The world has a history of many ruin cities; however, some cities leave behind their impeccable impression owing to their golden day’s stories, superb architecture and mystical aura. Mandu is one these cities, ruined yet so glorious! The town of Mandu is situated in a Malwa region which falls under Vindhya ranges of west central India and lies about 98 kms away from Indore- the capital city of Madhya Pradesh.
The saga of this town was begun by Rajput Kings or more correctly said as Parmar dynasty who laid down the foundation of fortress at Mandu. It was then was taken over by Delhi Sultan Hoshang Shah, who ruled over Malwa for 27 years. During his observance many monuments were built and some of these structures reflect the influence of Indo-Islamic architecture. He was the one who imposed the importance of strong military which can be seen even thru the solid structures of palaces and monuments built around. People say that he was in so love with this place that he named his kingdom at Mandu as “Shahidabad” which means the city of Joy. This fort witnessed many leaders ruling over it including famous Mughal emperors like Baber, Humayun and Akbar and has testified the days of glory as well as dark. The entire fort is spread into 80 Kms of the perimeter which holds many mosques, ruined palaces, beautiful pathways, canals and many other monuments.
(Garden in front of Jahaz Mahal)
There were plenty of reasons why I decided to visit Mandu; but, the one which stood prominently was its unconventional magnificent architecture. Mandu is located at an altitude of 2,000 feet encircled by 12 gateways. The main entrance is thru Delhi Darwaza or Delhi Gate as it faces on to Delhi side. An approach road thru this entrance is again marked with many gateways which are well-fortified with walled enclosures and strengthened by bastions. As I was ascending up to the hill I was accompanied by many monkeys and panoramic views of the Vindhya hill which was connecting me more to the nature.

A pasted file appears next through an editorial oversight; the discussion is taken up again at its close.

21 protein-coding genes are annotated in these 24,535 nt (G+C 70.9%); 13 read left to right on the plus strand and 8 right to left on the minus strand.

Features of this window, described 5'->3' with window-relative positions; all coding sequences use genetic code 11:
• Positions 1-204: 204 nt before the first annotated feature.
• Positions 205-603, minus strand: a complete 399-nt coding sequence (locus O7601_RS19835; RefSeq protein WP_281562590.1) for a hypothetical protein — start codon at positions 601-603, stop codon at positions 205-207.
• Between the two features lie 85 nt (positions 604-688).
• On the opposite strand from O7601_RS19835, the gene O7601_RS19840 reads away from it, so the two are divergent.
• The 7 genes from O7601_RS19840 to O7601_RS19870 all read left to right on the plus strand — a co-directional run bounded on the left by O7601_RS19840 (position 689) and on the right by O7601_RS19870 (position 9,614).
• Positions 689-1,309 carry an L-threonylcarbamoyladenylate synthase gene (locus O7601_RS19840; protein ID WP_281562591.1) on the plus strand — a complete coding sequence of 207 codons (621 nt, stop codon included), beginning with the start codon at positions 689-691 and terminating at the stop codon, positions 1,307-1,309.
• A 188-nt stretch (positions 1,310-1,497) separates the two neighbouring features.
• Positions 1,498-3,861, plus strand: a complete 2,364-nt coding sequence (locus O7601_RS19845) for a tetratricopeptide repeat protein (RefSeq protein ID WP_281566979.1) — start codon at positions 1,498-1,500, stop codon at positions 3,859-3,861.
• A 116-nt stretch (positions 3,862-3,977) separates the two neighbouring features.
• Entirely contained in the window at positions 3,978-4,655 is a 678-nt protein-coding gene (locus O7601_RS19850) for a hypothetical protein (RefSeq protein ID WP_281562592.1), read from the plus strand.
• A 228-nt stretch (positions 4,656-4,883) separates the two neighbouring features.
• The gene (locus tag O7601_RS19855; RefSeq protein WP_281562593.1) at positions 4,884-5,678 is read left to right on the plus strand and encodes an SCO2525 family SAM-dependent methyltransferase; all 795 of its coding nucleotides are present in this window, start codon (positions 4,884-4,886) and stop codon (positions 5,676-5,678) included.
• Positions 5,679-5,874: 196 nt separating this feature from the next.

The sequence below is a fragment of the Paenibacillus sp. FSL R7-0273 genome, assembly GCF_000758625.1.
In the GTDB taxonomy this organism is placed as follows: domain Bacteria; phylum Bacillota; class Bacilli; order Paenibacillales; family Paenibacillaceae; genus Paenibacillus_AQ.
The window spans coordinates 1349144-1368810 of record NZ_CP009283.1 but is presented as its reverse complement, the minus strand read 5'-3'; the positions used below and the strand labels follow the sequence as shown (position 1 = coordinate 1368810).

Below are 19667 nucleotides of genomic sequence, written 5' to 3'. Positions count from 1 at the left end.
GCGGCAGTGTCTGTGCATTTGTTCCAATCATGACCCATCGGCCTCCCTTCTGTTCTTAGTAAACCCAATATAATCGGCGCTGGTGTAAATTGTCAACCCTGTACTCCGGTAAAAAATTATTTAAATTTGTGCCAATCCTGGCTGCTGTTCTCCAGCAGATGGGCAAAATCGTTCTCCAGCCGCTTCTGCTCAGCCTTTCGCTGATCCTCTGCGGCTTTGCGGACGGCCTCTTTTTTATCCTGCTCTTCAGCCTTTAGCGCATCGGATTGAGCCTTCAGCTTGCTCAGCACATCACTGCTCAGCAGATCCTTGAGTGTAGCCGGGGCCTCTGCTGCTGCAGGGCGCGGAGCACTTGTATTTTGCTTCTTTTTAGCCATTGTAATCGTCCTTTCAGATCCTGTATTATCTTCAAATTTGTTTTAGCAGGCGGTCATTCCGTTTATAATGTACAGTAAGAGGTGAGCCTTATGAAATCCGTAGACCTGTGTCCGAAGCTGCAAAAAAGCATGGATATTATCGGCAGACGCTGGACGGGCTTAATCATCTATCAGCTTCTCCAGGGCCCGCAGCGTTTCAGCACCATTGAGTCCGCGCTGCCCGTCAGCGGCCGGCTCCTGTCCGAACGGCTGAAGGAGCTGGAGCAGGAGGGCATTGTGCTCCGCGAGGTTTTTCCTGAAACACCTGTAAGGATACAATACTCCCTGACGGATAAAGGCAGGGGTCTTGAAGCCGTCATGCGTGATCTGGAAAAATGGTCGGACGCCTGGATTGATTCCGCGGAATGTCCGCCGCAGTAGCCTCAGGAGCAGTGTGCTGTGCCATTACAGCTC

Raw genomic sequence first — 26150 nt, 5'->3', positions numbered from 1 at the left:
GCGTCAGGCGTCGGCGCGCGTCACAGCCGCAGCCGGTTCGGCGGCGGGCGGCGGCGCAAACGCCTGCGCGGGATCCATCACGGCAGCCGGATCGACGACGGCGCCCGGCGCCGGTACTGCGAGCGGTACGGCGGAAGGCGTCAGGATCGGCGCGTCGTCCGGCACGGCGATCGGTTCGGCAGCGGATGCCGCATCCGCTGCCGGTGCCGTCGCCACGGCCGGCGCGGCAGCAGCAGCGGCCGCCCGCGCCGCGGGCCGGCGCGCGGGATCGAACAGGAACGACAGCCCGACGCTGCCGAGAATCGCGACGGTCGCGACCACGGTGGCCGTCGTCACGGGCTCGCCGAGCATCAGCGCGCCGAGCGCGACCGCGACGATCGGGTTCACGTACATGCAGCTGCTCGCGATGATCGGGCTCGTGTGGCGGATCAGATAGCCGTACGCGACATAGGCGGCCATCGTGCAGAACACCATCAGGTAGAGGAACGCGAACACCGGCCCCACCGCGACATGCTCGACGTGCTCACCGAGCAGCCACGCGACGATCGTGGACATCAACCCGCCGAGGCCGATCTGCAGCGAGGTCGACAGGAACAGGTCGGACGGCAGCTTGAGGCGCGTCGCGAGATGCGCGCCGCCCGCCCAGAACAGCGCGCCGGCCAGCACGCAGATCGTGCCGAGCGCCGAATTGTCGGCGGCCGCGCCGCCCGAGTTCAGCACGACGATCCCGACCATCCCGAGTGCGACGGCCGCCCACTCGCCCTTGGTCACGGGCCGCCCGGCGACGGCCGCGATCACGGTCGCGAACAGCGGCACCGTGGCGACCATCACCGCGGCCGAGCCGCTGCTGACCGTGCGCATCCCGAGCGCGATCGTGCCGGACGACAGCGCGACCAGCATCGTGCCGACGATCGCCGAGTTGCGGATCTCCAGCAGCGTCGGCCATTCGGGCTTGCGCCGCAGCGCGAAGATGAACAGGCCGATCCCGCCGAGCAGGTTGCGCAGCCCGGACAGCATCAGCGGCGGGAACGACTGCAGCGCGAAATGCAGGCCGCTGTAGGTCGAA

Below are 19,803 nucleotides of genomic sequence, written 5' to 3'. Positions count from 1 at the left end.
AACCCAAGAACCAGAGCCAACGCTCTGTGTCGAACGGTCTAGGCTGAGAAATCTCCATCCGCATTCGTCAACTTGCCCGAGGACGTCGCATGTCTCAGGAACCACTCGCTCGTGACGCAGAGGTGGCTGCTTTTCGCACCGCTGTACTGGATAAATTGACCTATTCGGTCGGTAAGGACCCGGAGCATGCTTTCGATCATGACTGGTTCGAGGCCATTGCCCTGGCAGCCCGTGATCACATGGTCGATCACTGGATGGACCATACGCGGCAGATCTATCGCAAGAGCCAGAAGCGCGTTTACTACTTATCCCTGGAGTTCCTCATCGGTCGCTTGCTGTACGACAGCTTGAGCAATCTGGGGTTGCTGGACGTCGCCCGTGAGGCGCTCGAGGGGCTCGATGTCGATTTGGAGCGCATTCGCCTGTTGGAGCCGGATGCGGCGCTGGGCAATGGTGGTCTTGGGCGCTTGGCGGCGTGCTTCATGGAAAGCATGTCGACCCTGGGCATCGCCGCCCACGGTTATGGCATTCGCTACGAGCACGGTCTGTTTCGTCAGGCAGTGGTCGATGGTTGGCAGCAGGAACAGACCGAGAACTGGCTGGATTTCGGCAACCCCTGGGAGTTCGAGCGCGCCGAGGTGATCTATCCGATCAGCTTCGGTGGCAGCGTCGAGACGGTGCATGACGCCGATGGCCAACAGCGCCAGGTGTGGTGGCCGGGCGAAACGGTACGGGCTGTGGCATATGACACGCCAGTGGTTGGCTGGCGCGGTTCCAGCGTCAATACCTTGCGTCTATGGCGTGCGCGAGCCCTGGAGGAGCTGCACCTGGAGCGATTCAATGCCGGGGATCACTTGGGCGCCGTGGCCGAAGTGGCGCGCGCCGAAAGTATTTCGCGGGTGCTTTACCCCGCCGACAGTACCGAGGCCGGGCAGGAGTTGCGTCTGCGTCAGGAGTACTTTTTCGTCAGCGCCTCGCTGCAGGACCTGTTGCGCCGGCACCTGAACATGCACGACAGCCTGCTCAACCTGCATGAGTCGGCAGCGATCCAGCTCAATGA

The through-way “Delhi Darwaza” preceded me to the center of Mandu village. If we look at Mandu as a complete town, then we come to know that the concept of “Planned city” was prevalent in ancient times too. The monuments from Mandu have been categorized into three broader categories- The Central village group, the Royal Enclave Group and the Rewa Kund Group and each group is distinctly different from other group.
The central part of the town can be easily spotted with huge dome shaped structure famously known as Jami Masjid. The abstraction of this mosque is inspired by the world’s largest and oldest mosque of Damascus and one can make out its grandness thru lavish entrance and huge courtyard.
(Jami Masjid courtyard)
As I took a leap inside the dome my attention was grasped by the Minbar (a short flight of steps used as a platform by a preacher in a mosque) as it is the only structure located exactly at the center of the mosque surrounded by an open space.
(Jami Masjid Interior_with Minbar)
At the extreme right corner there is a small lane which connects you from the Mosque to the Hoshang’s tomb, India’s first marble structure. Whether you believe or not but it’s said that this marble structure served as a reference template for building the famous wonder Taj Mahal. Pretty interesting, isn’t it?